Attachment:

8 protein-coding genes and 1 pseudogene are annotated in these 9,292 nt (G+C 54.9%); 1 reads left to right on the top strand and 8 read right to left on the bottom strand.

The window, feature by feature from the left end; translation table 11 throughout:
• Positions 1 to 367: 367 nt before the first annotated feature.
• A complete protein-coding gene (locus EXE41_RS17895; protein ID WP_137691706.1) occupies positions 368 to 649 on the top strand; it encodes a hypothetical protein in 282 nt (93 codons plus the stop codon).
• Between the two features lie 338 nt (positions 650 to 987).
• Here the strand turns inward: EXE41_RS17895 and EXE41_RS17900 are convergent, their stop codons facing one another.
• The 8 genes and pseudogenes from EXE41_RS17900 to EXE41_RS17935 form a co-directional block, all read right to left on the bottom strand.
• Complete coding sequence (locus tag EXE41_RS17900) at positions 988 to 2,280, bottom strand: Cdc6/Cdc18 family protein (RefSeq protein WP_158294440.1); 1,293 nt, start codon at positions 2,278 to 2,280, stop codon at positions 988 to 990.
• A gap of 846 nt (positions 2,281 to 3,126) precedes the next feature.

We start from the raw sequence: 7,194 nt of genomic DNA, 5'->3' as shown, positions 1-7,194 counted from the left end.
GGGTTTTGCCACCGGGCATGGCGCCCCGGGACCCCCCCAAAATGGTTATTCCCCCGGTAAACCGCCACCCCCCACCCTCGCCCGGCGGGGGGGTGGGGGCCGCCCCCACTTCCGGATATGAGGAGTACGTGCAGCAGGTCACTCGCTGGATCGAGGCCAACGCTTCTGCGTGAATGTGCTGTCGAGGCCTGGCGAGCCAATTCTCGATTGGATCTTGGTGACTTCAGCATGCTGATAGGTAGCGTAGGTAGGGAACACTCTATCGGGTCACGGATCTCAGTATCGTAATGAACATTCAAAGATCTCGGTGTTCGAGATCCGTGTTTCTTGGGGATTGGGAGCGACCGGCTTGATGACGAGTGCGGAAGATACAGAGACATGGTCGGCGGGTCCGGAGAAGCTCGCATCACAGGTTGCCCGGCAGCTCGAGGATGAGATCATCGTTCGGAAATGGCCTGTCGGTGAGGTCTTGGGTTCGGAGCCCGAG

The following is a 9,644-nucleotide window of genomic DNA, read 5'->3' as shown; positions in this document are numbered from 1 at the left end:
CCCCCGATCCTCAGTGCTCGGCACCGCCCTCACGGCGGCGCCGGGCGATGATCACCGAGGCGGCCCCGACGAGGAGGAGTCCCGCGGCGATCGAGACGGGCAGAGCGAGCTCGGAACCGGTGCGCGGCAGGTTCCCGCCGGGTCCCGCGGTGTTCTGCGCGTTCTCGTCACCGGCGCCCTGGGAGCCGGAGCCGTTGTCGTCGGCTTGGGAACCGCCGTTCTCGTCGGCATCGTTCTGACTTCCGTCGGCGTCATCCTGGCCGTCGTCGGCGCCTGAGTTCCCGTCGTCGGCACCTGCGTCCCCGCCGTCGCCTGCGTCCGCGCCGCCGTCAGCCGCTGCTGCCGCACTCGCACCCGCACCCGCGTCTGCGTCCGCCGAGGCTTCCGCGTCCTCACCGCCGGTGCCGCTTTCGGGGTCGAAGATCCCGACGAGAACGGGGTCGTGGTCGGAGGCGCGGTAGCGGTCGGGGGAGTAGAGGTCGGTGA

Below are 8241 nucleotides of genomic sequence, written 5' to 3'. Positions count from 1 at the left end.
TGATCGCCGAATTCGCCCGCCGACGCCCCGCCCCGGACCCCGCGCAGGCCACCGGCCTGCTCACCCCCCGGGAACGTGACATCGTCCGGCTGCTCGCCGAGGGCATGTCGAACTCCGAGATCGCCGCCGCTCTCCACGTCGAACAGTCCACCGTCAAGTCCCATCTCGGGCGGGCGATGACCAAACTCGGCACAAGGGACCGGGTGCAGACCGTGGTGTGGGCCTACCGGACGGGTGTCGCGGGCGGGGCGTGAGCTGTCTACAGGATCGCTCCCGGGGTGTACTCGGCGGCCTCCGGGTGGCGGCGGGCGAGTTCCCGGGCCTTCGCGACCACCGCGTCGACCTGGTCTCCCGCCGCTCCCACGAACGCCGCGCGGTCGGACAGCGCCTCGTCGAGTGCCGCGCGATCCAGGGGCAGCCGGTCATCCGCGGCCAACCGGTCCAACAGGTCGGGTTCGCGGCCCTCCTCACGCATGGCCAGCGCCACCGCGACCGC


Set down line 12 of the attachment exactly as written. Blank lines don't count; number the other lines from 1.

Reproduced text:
The following is a 9,644-nucleotide window of genomic DNA, read 5'->3' as shown; positions in this document are numbered from 1 at the left end: